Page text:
Irish Language Blog

An Dara Díochlaonadh: Eggs and Legs, Clutches and Hutches Posted by on Apr 11, 2011 in Irish Language

 (le Róislín)

cúbóg nó clúideog (uibheacha Cásca)

Continuing along with our “declension” series, here are roinnt samplaí of the second declension.  That’s the second out of four or five declensions (opinions vary).  Almost all 2nd-declension nouns are feminine, the two main exceptions being  “im” and “sliabh,” which will be dealt with in a later blog.

Go comhthitimeach (coincidentally) agus go tráthúil (seasonably), three good examples of 2nd-declension nouns also pertain to An Cháisc (cúbóg, clúdóg/clúideog, ubh) and one is at least indirectly related (losaid).  Well, very indirectly, ach cén dochar?

A very typical 2nd-declension ending is “-óg” and there are hundreds of nouns in Irish that have this ending (bróg, cleathóg, cúróg, gáilleog, spúnóg, ulscréachóg, srl., beagnach go dochuimsithe).

One caveat here, before we proceed, is that phrases ending with the wordóg” (young) are completely different from words ending in the suffix “-óg” declension-wise.  Examples of the former (óg as a word) would include “an t-aos óg” (the young folk) and “Tír na nÓg” (the Land of Youth).  Not that there’s any reason, even, to link these “óg”-phrases with the “-óg”-endings of 2nd-declension nouns.  But my experience as a teacher shows me that people will try to make connections that seem logical to them, so I simply note the caveat.

Back to our “-óg”-suffix words, here are two nice ones for Easter.  They mean almost the same thing:

cúbóg, a batch of Easter eggs.  Note that this word refers to Easter eggs without overtly using the word for Easter (Cáisc) or the word for eggs (uibheacha).  Seo iad na foirmeacha:

an chúbóg, the batch of  Easter eggs

na cúbóige, of the batch of Easter eggs; sampla: dath (color) na cúbóige

na cúbóga, the batches of Easter eggs

na gcúbóg, of the batches of Easter eggs; sampla: dathanna (colors) na gcúbóg (different colors for different batches of eggs, is dócha – it’s not that easy to think of things to say about batches of Easter eggs that would require the word to be sa tuiseal ginideach).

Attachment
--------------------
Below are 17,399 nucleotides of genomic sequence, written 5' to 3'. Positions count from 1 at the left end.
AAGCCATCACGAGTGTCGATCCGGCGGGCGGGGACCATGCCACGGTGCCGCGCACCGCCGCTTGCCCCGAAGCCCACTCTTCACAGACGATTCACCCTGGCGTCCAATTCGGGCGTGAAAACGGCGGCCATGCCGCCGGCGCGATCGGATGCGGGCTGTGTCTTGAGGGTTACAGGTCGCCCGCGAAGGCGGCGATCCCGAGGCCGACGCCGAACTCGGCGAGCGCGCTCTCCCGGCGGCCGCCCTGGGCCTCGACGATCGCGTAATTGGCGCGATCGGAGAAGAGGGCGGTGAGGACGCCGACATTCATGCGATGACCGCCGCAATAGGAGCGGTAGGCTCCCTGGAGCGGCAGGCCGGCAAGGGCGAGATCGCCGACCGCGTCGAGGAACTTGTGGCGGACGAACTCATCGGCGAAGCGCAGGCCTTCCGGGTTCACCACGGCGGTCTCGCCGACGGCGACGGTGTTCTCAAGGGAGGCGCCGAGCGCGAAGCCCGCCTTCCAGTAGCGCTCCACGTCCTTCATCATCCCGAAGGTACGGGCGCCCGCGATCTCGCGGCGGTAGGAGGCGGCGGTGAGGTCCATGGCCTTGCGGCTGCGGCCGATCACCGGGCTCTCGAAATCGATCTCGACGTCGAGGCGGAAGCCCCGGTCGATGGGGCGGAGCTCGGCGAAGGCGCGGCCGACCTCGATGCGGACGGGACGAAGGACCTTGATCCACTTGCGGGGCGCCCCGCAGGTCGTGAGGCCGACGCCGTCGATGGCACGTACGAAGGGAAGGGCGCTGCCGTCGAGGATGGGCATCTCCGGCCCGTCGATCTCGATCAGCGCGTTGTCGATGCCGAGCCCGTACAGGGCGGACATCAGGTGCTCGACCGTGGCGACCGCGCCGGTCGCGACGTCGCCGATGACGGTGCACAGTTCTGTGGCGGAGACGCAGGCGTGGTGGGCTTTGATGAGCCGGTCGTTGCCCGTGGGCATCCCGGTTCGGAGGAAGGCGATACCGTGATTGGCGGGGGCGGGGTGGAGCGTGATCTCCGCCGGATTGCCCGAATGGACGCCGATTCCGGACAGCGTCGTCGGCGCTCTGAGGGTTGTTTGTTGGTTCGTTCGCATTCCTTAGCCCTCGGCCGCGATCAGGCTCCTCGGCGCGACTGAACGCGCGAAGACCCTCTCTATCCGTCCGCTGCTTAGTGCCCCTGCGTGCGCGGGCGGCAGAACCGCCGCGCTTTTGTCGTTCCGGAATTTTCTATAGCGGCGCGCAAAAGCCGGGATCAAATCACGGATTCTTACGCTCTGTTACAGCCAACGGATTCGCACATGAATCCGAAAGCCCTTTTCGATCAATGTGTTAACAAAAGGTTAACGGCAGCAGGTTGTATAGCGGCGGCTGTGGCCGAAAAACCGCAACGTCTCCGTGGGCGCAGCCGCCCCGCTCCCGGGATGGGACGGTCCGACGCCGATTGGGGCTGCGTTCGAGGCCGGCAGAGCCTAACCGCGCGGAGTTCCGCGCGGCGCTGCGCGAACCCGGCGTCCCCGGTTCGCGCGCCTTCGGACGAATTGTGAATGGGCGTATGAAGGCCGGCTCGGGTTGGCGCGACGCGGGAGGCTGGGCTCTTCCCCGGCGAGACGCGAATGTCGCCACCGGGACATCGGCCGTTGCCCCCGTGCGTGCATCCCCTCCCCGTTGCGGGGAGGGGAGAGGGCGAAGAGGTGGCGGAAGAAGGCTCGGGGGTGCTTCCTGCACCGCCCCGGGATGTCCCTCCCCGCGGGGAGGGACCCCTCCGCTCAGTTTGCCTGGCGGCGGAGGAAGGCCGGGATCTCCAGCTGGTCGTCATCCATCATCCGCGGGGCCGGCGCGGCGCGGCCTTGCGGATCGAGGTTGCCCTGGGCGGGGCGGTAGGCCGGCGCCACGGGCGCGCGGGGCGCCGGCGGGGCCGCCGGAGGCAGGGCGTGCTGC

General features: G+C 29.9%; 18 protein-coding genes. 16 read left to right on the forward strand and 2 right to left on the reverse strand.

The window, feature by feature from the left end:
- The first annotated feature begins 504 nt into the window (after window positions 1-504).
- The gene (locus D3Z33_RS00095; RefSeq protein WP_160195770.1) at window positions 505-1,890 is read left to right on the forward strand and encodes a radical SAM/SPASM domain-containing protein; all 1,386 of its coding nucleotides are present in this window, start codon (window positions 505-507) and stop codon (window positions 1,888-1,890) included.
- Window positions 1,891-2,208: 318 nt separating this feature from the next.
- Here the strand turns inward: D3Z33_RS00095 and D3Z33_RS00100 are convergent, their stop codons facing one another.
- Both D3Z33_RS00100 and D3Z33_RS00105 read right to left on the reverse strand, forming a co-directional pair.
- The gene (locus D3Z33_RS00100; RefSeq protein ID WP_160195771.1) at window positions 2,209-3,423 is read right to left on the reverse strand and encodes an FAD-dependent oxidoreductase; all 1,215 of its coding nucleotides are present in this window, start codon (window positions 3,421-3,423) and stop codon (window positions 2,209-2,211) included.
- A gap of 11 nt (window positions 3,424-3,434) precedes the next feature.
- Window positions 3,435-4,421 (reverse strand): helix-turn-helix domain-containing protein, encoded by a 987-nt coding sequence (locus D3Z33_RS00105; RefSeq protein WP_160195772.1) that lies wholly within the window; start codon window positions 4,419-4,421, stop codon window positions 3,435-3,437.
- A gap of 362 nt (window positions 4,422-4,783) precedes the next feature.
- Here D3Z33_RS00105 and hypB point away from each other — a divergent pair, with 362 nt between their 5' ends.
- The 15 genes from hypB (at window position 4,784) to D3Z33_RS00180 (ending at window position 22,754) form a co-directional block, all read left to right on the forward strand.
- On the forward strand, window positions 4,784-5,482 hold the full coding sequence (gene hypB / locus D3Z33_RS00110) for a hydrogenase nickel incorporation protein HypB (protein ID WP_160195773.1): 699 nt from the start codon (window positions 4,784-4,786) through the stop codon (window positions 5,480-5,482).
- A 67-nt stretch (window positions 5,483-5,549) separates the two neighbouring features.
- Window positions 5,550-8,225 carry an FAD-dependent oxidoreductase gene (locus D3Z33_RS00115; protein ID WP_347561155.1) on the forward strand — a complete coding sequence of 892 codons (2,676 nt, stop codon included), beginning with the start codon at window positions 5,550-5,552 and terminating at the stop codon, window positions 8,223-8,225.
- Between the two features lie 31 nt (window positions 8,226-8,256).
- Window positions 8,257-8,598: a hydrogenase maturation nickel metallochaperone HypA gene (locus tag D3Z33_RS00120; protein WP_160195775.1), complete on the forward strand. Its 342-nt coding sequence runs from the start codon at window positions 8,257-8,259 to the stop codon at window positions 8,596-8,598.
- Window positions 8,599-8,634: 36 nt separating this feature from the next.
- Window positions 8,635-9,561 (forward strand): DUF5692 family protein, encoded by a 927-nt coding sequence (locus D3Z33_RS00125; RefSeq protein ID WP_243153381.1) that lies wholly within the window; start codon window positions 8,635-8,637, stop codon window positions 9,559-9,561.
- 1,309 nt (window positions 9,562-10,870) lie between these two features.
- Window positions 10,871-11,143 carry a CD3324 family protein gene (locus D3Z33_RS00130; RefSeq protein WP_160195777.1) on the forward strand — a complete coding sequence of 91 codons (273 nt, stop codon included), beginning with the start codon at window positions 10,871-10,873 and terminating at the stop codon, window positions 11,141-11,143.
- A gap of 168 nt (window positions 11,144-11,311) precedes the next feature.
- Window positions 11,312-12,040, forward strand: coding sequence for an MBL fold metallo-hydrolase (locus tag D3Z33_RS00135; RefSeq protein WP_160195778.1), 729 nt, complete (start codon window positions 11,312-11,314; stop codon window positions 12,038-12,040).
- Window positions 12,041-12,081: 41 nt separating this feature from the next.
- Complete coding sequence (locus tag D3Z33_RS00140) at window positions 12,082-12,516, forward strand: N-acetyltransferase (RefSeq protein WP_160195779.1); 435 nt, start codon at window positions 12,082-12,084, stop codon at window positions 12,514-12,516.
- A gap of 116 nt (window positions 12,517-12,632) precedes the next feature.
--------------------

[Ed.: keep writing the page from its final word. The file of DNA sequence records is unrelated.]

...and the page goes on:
clúdóg, also means a batch of Easter eggs (an chlúdóg, na clúdóige, na clúdóga, na gclúdóg).  A variant of this is “clúideog,” hinting that the word probably derives from “clúid” (a covering). 

Apparently, these terms for Easter eggs originally referred to children taking eggs out into fields and cooking them there, sometimes using specially built small structures.  I don’t think the original idea would have been eggs dyed and decorated with pre-fab cut-out kits like we see today, giving us eggs themed with everything from SpongeBob Squarepants to Star Wars (!),  but it seems reasonable to extend the words “cúbóg” and “clúideog” to today’s practices.   These would distinguish the special Easter eggs from a normal, everyday “clutch” of eggs, which would usually be an “ál.”  “Ál” is also used for a clutch of the actual chicks, and for other animals, so, as always, context is key (cf. ál banbh, a litter of pigs, and even ál páistí, a swarm of children).                       

Not all 2nd-declension nouns end with “-óg,” of course.  Two other typical samples are “ubh” (egg) and “cos” (foot or leg – differentiating foot vs. leg will have to be ábhar blag eile),

ubh, egg

an ubh, the egg

na huibhe, of the egg; sampla: dath na huibhe, the color of the egg

uibheacha, eggs; sampla: uibheacha Cásca, Easter eggs

na huibheacha, the eggs: sampla: Cá bhfuil na huibheacha?  Where are the eggs?

na n-uibheacha, of the eggs; sampla: An maith leat dathanna na n-uibheacha? Do you like the colors of the eggs? 

Likewise: cos, an chos, na coise (sampla: cead na coise, the permission of his leg/foot, i.e. the ability to go where one wants), na cosa, na gcos (sampla: tine na gcos fuar, a very idiomatic expression meaning “poor fire,” lit. fire of the cold feet)